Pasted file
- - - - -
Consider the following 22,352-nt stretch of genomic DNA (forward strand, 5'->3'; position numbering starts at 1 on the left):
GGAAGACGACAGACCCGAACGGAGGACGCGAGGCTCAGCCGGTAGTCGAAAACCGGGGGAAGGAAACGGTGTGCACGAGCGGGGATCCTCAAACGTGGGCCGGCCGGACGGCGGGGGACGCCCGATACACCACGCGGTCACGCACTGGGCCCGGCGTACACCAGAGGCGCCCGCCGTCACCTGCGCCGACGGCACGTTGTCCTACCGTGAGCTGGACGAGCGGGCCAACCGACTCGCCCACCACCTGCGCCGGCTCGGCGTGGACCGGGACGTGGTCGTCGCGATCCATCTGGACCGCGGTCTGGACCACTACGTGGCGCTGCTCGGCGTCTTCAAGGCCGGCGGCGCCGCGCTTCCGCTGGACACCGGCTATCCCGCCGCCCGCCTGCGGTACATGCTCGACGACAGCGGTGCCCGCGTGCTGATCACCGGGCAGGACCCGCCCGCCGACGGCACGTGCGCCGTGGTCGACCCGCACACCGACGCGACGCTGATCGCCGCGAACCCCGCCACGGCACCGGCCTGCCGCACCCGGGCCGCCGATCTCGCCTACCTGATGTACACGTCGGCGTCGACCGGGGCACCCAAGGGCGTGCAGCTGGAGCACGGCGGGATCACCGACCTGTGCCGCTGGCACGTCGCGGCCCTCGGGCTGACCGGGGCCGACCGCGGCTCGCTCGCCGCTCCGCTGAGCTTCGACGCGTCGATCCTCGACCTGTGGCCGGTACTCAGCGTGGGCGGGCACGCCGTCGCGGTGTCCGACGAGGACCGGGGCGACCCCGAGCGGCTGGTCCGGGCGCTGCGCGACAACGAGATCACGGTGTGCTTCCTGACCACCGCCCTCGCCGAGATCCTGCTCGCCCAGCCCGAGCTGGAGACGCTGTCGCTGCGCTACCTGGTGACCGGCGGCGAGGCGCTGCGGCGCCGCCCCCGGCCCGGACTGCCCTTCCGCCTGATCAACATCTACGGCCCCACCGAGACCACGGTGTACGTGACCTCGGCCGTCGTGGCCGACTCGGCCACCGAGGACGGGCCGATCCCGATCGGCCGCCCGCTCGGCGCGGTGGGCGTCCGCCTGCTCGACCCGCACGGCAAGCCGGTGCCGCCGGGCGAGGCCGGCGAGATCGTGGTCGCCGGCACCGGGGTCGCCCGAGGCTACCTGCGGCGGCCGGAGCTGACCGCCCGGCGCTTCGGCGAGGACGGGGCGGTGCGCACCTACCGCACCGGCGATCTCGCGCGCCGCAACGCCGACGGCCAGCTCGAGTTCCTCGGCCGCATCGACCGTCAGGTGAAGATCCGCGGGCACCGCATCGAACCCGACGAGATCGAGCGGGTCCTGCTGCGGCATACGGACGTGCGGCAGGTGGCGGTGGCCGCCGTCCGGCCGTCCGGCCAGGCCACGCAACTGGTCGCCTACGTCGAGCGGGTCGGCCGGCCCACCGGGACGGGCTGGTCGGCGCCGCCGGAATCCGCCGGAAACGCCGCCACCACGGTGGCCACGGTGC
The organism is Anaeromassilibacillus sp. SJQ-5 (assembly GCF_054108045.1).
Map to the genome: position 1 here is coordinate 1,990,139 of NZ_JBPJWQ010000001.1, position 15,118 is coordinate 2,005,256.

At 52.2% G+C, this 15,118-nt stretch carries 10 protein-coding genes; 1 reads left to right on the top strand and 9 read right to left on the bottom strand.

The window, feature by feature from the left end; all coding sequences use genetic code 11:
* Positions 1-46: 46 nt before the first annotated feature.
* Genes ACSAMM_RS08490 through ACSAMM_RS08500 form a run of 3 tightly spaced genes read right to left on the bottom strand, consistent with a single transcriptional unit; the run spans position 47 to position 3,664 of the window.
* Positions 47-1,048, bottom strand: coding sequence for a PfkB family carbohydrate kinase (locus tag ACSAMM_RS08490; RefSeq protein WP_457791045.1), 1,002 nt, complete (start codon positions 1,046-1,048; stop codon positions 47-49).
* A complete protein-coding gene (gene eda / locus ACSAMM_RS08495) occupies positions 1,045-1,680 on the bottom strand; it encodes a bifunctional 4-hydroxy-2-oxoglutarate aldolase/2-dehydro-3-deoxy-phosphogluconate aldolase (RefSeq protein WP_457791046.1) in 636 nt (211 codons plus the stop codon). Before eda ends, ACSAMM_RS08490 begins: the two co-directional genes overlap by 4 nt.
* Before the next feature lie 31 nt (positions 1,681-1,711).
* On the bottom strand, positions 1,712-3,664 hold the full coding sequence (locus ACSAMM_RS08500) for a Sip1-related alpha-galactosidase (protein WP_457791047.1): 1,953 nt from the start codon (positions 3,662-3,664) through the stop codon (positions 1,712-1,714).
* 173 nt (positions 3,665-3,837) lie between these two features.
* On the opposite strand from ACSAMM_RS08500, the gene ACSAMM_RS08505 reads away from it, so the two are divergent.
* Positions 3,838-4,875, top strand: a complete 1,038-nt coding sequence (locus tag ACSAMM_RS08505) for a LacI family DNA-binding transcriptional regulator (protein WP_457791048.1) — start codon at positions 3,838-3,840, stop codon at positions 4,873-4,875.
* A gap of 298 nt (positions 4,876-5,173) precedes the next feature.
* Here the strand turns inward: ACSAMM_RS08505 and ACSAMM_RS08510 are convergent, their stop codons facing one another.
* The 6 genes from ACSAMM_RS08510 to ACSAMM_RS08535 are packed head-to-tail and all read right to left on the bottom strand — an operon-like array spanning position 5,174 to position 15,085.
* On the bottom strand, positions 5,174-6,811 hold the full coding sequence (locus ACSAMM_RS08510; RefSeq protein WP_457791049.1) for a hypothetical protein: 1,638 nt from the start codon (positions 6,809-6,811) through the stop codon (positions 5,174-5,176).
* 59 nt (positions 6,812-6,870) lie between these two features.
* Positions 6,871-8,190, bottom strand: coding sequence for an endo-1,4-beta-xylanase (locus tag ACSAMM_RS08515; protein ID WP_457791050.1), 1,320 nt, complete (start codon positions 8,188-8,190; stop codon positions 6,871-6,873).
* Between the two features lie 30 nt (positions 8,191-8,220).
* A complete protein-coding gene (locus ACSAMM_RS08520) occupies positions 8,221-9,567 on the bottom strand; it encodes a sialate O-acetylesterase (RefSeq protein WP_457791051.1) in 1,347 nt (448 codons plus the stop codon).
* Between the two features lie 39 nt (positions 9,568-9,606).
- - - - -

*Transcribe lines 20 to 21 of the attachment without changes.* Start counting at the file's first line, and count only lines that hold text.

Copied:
* 59 nt (positions 6,812-6,870) lie between these two features.
* Positions 6,871-8,190, bottom strand: coding sequence for an endo-1,4-beta-xylanase (locus tag ACSAMM_RS08515; protein ID WP_457791050.1), 1,320 nt, complete (start codon positions 8,188-8,190; stop codon positions 6,871-6,873).